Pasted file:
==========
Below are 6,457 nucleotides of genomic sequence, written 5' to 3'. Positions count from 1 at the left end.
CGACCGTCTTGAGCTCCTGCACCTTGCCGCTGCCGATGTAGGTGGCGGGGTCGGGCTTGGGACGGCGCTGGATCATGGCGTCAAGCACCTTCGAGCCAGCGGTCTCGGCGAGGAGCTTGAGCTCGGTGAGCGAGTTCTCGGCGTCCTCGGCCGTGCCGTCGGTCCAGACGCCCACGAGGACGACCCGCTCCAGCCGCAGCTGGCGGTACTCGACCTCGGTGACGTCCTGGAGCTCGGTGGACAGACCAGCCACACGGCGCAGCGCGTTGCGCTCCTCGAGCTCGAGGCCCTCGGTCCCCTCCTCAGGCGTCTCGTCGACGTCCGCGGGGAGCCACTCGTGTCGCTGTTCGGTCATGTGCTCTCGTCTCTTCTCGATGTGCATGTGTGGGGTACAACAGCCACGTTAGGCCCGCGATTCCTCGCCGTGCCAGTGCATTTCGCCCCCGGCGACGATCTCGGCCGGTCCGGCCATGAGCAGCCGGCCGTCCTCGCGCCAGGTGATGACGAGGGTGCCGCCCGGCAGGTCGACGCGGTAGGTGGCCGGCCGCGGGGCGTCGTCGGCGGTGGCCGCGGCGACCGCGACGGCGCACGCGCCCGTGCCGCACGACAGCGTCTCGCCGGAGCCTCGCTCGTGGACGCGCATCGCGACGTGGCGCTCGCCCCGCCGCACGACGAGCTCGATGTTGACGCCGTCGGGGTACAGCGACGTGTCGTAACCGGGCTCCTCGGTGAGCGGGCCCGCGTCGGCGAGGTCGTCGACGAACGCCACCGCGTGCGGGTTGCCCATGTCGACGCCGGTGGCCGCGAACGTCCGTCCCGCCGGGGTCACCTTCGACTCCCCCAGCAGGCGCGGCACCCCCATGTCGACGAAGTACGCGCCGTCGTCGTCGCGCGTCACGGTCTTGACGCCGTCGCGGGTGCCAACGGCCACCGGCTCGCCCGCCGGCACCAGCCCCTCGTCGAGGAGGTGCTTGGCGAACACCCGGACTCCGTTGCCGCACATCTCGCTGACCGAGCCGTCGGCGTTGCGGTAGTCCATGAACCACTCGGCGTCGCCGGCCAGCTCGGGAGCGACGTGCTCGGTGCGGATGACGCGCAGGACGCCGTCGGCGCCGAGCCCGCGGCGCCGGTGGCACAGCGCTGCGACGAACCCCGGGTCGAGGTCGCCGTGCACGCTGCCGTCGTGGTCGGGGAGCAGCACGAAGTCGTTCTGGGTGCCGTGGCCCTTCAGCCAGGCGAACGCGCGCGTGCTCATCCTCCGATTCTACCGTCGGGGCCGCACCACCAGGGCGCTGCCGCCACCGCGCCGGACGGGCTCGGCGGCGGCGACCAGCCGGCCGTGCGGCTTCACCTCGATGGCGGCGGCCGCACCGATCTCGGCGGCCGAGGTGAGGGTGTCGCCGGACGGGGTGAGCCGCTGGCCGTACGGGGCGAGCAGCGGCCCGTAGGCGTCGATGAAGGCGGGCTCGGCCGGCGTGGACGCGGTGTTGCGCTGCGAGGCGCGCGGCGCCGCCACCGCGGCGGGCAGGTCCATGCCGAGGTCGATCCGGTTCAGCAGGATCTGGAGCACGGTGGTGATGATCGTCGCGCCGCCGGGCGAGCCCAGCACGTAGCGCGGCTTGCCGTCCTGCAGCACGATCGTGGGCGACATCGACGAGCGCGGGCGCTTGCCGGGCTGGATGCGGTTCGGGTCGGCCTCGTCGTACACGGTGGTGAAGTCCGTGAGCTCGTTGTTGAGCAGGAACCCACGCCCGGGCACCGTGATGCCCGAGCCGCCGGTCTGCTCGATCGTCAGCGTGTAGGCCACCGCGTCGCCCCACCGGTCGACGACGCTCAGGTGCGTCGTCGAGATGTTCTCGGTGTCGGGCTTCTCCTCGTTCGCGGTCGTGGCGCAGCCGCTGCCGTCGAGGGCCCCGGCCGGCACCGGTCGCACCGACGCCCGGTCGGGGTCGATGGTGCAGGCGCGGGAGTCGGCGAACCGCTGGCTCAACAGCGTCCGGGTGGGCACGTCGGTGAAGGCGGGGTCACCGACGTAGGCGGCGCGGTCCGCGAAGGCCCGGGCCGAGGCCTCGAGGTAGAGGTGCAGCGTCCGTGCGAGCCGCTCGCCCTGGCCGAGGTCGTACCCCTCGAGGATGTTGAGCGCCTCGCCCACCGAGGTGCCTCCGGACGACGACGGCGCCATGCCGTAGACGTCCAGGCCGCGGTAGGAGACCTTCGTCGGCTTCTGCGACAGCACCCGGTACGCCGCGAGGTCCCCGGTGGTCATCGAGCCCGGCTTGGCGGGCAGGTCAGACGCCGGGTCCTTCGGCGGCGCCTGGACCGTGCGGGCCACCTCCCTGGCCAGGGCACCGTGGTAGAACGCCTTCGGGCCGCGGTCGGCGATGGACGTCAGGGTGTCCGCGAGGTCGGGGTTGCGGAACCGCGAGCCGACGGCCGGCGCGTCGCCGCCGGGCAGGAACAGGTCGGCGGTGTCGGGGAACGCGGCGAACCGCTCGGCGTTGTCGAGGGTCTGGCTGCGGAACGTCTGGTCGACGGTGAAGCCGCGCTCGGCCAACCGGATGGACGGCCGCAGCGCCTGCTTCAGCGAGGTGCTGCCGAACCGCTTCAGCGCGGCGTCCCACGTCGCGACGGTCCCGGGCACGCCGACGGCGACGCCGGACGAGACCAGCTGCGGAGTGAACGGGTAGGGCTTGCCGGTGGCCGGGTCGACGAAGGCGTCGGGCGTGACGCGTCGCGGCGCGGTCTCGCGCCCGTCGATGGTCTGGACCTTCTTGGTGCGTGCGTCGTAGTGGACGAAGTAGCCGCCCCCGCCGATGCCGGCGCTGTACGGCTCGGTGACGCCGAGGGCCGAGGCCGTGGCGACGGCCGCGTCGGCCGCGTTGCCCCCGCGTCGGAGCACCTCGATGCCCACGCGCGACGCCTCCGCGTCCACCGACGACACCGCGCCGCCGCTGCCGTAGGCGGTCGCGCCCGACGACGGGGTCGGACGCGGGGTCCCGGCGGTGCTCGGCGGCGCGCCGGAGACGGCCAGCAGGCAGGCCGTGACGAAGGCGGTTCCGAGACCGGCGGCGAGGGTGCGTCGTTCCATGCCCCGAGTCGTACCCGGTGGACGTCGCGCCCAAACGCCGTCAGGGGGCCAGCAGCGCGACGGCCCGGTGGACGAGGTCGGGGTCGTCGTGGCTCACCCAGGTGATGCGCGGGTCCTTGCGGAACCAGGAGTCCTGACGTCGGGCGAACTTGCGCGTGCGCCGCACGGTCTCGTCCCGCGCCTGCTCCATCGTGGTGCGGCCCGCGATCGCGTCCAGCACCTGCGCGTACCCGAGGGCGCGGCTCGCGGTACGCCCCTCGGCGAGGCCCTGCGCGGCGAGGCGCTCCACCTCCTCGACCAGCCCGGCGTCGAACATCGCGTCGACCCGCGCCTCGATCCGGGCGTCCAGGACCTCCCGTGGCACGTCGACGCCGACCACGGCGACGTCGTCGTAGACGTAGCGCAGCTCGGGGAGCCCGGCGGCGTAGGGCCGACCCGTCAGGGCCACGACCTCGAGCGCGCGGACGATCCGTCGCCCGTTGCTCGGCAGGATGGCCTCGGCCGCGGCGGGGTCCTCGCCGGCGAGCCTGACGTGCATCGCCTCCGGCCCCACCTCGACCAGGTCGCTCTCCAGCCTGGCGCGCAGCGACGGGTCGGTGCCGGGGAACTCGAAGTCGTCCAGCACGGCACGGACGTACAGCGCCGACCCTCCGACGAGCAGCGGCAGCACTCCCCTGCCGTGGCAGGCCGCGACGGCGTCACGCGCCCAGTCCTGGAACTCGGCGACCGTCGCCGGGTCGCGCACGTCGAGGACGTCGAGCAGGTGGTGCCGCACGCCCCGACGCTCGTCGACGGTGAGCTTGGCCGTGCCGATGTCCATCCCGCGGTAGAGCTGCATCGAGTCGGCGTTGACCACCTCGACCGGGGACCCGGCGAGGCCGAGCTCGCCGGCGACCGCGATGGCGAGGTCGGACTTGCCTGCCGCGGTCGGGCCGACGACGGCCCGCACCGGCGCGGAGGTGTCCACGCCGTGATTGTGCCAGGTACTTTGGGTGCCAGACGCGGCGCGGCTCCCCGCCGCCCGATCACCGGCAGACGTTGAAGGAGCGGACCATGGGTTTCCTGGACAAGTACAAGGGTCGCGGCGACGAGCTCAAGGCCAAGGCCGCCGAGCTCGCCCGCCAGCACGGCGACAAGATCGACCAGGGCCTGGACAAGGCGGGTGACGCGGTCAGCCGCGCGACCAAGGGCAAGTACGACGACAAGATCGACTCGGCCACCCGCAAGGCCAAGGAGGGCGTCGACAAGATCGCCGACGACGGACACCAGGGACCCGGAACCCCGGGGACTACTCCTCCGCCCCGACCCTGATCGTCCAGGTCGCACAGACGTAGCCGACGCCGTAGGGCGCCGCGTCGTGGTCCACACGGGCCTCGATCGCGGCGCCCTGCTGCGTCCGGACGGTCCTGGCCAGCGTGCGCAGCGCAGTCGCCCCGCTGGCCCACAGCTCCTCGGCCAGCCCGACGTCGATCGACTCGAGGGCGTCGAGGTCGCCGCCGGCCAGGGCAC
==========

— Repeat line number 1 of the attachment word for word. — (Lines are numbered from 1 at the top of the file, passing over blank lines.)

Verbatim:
Below are 6,457 nucleotides of genomic sequence, written 5' to 3'. Positions count from 1 at the left end.